The Wayne Stater

Featured artists visit student exhibit

Kadra Sommersted, Staff Writer

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Diana Behl and Andrew Kosten were featured artists who came to speak with Wayne State students about their artwork.

Behl is an assistant professor for the School of Design at South
Dakota State University. Kosten has his own print shop called Gum
Pal Press.

“It’s really fun as an educator to see new campuses,” said Behl. “This is the first time I have visited Wayne State – and also to interact with students.”

She said “Everyday Is” is a central theme in her artwork.

“I engage in processes of inquiry, using a language of print media, collage, drawing to examine memory and my quotidian surroundings,” said Behl.

She said that while looking at her surroundings she observes and
celebrates the ordinary.

“These activities and final work function as records of a lived experience,” said Behl.

With print making, multiple pieces can be made.

“I end up with a lot of stuff,” said Behl. “I started cutting them up and rearranging things and putting new things together and thinking about ‘how can I extend the print in as many forms as possible?’”

She said that one thing musician – John Cage focused on is the idea of chance especially with the cut up process.

“I’m consistently thinking about organization, chance – is it really by chance if I’m choosing what’s on my studio table,” said Behl.

She said that she would take her phone and/or her camera with her and just take pictures of things that interested her.

“I work on copper (plates), it has the compacity to capture a lot of history,” said Behl. “You can make a mark and work on an aqua-tint and do all kinds of stuff with it.”

She said that it’s proof that the piece is documented as being a certain way at a certain time.

Behl said that it can be sanded down or away, but it will always
be there.

“Even if you’re sanding and scraping, working reductively that content that was once there will always (have a suggestion) that it was once there,” said Behl.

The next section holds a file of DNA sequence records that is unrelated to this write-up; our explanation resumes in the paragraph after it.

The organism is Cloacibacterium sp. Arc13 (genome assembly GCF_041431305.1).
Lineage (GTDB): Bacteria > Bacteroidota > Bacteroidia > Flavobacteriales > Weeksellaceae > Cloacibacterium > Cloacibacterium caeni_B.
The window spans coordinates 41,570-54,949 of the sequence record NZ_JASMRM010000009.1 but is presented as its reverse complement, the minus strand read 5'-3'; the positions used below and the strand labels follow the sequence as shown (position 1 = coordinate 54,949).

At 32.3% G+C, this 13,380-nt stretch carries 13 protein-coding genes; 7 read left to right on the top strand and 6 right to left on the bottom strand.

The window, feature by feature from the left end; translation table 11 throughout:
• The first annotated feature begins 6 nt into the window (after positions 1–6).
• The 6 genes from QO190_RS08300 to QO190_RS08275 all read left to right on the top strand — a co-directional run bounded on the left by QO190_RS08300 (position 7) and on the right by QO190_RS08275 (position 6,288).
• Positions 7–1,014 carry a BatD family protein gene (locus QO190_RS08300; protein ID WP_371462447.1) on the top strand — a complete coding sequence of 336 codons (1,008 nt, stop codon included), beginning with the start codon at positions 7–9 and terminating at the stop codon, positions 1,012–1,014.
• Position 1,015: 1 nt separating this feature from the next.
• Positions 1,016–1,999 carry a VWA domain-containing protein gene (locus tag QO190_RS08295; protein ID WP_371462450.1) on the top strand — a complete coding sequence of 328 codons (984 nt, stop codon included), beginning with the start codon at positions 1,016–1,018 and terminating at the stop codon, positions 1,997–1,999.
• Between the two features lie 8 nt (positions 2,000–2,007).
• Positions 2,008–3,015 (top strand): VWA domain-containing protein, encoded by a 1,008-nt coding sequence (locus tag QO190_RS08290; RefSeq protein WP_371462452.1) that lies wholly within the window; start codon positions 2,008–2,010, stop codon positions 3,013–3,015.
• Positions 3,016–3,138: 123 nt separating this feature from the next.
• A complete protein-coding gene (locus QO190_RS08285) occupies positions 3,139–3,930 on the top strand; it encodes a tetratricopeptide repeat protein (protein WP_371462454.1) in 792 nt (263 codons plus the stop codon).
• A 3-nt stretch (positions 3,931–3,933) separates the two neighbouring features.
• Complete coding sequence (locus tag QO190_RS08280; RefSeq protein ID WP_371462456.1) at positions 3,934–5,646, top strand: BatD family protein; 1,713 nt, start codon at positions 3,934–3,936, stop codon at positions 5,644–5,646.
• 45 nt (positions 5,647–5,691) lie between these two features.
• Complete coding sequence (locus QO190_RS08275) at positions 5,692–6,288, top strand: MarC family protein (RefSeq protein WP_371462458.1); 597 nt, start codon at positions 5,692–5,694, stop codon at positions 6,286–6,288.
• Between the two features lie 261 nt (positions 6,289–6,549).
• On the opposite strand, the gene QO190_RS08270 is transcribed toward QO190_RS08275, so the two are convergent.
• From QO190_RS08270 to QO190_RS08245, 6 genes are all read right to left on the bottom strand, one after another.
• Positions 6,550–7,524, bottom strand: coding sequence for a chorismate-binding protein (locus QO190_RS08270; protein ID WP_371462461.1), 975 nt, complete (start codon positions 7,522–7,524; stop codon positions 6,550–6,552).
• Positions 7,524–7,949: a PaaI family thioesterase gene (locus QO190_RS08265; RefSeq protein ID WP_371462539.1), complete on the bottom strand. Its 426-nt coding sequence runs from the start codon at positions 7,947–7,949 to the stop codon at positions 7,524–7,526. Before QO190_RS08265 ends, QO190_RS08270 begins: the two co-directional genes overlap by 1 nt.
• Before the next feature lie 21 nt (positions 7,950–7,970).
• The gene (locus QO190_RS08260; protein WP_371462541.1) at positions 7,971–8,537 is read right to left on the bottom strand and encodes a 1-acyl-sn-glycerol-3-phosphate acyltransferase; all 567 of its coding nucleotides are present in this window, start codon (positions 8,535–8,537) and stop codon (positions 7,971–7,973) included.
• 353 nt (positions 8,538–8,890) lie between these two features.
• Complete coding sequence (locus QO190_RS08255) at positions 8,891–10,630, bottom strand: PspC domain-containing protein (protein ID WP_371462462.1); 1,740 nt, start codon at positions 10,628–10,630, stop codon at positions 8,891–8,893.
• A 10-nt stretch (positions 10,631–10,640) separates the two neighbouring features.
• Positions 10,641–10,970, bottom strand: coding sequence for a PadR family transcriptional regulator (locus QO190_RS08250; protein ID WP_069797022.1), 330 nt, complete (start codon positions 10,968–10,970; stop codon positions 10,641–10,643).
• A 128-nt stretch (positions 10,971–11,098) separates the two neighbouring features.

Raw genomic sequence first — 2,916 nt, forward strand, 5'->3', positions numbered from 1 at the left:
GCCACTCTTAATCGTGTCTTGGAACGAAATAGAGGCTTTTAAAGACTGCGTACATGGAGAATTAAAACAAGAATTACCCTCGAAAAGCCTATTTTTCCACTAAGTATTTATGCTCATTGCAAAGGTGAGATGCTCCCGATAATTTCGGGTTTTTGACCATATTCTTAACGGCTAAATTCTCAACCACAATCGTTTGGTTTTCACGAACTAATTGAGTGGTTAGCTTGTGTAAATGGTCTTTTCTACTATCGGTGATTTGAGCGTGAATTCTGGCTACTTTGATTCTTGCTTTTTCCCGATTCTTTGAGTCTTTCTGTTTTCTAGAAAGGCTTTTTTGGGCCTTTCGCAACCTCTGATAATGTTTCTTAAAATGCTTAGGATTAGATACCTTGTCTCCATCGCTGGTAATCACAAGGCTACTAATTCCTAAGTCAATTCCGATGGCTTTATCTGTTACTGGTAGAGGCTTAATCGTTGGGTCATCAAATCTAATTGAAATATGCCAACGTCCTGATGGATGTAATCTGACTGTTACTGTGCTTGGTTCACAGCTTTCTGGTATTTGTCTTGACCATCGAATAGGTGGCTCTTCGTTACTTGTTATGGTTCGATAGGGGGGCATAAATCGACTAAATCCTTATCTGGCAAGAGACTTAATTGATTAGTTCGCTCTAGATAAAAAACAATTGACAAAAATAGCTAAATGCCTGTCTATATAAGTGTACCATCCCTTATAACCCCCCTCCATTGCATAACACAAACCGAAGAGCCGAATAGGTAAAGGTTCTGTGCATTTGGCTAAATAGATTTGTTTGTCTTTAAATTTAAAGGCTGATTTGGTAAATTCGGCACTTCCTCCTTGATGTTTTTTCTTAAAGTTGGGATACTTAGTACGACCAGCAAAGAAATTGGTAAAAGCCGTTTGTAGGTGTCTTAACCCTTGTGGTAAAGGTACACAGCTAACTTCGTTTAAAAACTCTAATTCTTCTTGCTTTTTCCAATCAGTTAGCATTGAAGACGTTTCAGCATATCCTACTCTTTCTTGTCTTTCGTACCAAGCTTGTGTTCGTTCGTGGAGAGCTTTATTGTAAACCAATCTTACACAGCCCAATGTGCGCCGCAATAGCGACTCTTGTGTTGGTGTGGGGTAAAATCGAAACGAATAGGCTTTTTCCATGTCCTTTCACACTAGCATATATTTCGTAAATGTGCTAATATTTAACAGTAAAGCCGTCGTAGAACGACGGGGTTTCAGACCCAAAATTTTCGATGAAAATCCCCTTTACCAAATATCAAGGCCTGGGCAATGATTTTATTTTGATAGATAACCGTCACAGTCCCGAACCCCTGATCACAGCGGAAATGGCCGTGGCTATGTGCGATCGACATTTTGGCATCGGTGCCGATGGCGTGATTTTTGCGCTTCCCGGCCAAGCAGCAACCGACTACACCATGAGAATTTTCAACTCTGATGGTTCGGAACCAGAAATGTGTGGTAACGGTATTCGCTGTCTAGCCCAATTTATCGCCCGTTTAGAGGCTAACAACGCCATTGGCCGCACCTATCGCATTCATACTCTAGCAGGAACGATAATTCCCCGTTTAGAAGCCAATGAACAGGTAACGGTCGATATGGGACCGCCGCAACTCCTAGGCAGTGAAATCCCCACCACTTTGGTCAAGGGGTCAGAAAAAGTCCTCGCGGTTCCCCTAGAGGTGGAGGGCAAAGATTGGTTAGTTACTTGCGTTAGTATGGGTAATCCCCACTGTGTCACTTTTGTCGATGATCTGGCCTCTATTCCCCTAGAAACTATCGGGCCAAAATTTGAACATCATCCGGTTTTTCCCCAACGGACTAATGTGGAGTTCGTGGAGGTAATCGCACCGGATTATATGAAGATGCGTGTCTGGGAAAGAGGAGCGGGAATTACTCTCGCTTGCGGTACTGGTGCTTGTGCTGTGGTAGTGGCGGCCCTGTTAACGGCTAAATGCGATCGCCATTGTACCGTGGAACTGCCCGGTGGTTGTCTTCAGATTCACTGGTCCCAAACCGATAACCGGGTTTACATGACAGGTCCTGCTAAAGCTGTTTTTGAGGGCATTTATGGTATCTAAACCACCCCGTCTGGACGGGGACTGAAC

Kosten said that when he was younger he liked the art in “Goodnight Moon” and even at a young age, wanted to create something like that. He said that he liked the detail.

“I thought, even as a little kid, ‘Man, I want to be the person that does something like this one day,’” said Kosten.

He said that when he was in graduate school someone came up to him telling him that one of his drawings looked like it could have come from a German book from the 1800s. The book is called “Der Struwwelpeter” and translates in English to “shock-headed Peter.”

Kosten said that his artwork takes after similar works like “Der Struwwelpeter.” He said that he takes and reuses some plates for print making.

“As a painter, I work in large scale, where as a print maker, I work in smaller scale,” said Kosten. “My work is really more about form of elements and choosing items, collectors items, that I have a daily interaction with.”

He said he painted until he figured out what he wanted to do and what would describe him. He said he used to create work quickly, whereas now he has slowed down his thought process and takes his time.

“There was a figure development that started to creep into my work, creepily little heads,” said Kosten. “So while I was a painter, I had this other body of work that none of the others saw, that weren’t appropriate (for painting) until one day I just
busted out this sketchbook of all these line studies.”

He said people told him the works in his sketchbook were his content telling him that there was more possibility. A professor of his introduced him to print.

“He told me to, quote, ‘join the dark side,’” said Kosten. “He introduced me to all of these print makers.”

He said this helped him discover he liked it and how his work started resembling works of the artist Goya.

“I really connected with Andrew’s work,” said senior Lily Roberts. “His detail and his illustrator connection is something that I connect with well because I am going to school to become an illustrator.”

She said she appreciates his detail and his line quality, as well as other aspects that she doesn’t see a lot of in painterly fashion.

“Getting to see his work and seeing the artist talk about it, like seeing where he gets his inspiration and my connection to that is really impressive,” said Roberts. “I really appreciate seeing something like that here.”

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